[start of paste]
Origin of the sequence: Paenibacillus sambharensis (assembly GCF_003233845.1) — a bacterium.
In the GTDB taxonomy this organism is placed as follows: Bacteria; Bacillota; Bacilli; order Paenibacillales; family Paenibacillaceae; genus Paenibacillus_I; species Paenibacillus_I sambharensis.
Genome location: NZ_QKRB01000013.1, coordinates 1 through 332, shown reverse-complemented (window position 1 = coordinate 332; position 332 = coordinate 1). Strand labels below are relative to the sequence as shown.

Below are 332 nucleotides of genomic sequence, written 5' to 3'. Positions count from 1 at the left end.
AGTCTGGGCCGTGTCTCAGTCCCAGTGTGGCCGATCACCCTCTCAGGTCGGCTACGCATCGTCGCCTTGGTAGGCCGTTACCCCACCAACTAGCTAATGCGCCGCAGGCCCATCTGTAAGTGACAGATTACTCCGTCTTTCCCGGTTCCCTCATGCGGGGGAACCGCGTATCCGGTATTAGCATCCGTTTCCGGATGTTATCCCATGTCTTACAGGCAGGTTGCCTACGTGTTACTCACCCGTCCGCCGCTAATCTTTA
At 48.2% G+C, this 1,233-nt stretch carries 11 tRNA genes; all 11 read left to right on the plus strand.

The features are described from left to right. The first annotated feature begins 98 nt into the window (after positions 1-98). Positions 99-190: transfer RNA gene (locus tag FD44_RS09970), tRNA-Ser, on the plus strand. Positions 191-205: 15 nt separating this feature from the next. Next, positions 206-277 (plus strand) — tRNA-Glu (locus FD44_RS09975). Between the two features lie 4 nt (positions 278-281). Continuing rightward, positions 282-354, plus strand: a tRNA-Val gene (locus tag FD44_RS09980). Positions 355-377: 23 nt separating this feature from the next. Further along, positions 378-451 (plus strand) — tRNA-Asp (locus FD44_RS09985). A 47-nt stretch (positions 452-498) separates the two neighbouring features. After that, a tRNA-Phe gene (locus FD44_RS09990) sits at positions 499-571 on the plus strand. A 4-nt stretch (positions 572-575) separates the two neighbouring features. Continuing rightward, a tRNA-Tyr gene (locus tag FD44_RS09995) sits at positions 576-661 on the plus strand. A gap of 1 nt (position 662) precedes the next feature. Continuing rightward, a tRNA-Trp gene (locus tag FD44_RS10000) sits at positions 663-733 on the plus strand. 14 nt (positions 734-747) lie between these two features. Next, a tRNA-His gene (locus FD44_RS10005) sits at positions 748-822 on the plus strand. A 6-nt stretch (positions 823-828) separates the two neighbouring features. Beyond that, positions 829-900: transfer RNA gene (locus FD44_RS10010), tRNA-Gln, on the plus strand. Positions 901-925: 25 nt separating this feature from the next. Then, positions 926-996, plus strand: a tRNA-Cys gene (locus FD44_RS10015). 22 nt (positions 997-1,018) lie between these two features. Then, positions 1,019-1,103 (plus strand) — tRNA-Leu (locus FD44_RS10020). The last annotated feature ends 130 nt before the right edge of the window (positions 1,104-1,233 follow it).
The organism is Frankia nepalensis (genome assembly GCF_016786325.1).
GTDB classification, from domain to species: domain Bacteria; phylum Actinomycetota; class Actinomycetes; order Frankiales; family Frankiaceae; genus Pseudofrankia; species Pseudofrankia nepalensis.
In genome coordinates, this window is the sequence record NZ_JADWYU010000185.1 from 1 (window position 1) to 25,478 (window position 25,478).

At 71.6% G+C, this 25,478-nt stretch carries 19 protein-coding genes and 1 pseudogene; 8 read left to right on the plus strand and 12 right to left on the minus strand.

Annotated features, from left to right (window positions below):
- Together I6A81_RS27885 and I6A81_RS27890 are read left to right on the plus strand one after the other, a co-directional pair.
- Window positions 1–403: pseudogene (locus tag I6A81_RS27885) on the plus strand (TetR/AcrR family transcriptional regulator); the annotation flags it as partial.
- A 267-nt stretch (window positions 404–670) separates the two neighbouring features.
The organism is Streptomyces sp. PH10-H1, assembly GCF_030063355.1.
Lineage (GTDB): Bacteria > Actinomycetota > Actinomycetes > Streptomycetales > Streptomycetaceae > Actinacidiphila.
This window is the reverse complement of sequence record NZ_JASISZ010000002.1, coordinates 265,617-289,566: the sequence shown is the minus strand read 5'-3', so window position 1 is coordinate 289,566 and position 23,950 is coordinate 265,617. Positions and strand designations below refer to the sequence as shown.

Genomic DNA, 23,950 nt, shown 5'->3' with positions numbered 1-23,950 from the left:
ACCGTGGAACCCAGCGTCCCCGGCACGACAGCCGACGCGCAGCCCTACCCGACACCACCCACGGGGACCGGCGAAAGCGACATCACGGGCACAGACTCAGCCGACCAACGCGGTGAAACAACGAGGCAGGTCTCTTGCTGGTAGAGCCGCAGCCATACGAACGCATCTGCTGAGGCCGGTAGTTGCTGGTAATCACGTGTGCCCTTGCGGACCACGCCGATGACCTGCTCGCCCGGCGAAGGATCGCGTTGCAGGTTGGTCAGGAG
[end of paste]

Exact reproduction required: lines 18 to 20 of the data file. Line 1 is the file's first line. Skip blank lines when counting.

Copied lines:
This window is the reverse complement of sequence record NZ_JASISZ010000002.1, coordinates 265,617-289,566: the sequence shown is the minus strand read 5'-3', so window position 1 is coordinate 289,566 and position 23,950 is coordinate 265,617. Positions and strand designations below refer to the sequence as shown.

Genomic DNA, 23,950 nt, shown 5'->3' with positions numbered 1-23,950 from the left:
ACCGTGGAACCCAGCGTCCCCGGCACGACAGCCGACGCGCAGCCCTACCCGACACCACCCACGGGGACCGGCGAAAGCGACATCACGGGCACAGACTCAGCCGACCAACGCGGTGAAACAACGAGGCAGGTCTCTTGCTGGTAGAGCCGCAGCCATACGAACGCATCTGCTGAGGCCGGTAGTTGCTGGTAATCACGTGTGCCCTTGCGGACCACGCCGATGACCTGCTCGCCCGGCGAAGGATCGCGTTGCAGGTTGGTCAGGAG